Bovines have been a part of human life for thousands of years. The ancestors of cattle and bison, named aurochs, can be seen on paintings of cave walls in Europe. We have used bovines for centuries to pull plows, for their hides, for milk and cheese, and their flesh for food.
It is a safe bet that it didn’t take early humans long to determine that different muscles in the carcass had different characteristics. Some were tender, some tough, some juicy, some fatty, some rich in flavor, and some bland.
Nowadays most steers and heifers live on farms eating grass and hay until they are about 15 months of age. Then they are sold to huge feed lots where they stay for about four months and are fed grain, mostly a type of high-calorie corn flake, and vitamins and medicines, often including antibiotics, for about four months. According to Amazingibs.com’s beef scientist, Dr. Antonio Mata, “Bovines are like humans. When they consume a lot of calories they accumulate fat. First belly fat, then subcutaneous fat, then fat between the muscles, and finally intramuscular fat, which is marbling. The process is very inefficient but produces huge quantities of tasty beef at relatively low cost.”
On the other hand, the process has come under a great deal of criticism for a number of issues including arguments that the method is inhumane; that the antibiotics are not killing all the bacteria and the ones that survive are antibiotic resistant, and that means that humans can no longer rely on antibiotics when they get sick; that corn subsidies are making beef artificially cheap; that these large Concentrated Animal Feeding Operations (CAFOs) create a massive environmental hazard with unmanageable quantities of waste chief among them.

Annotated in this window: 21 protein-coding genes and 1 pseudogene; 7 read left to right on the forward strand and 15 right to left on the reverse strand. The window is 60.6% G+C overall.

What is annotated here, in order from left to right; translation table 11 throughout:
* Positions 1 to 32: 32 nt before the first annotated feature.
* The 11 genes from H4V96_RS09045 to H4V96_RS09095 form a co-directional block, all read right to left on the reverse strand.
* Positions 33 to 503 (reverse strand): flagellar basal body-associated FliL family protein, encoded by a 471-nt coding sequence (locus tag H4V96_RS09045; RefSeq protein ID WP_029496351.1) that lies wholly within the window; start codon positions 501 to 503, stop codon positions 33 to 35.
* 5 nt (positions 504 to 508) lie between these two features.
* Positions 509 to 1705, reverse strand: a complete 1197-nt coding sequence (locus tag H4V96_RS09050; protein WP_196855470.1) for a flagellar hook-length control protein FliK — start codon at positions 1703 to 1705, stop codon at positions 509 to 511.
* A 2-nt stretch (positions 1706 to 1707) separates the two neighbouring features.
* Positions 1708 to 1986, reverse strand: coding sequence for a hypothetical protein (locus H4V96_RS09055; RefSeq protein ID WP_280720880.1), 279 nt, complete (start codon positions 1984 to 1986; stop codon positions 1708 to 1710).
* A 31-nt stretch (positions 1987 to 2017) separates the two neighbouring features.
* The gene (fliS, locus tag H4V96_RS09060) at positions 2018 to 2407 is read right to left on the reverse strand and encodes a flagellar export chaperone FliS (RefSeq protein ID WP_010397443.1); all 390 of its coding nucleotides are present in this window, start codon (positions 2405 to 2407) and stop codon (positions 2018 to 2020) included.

More and more cattle are being finished on farms on grass rather than grain, where the manure fertilizes the grass they eventually eat. The resulting meat is more expensive, often chewier, and tastes different, with a mineral character that I remember from my youth, before CAFOs.
Some disdain the taste, some love it. Mata says “grasses vary greatly. Alfalfa hay for example, can produce beef with plenty of marbling and superb flavor. Some of the best beef I’ve tasted has been fed primarily alfalfa. On the other hand, winter grasses produce beef with limited amount of marbling and depending on the grass, sometimes there is a fish-like flavor. Just like beef cuts, not all grasses are created equal, and most produce marginal tasting beef.”
I love the taste of both grass finished and corn finished meats. For more on the subject, read my article on beef grades. I hope to discuss these political and economic issues in depth in the future. Suffice it to say that I have read extensively on the subject, and I agree that corn subsidies, CAFOs, and antibiotic overuse are serious issues and there may be viable alternatives, but the impact of these other systems will certainly mean more expensive beef. Many of us can afford pricier beef, but many, especially those who depend on cheap ground beef, would face hardship or a major lifestyle change.
Beef primals & the cuts they contain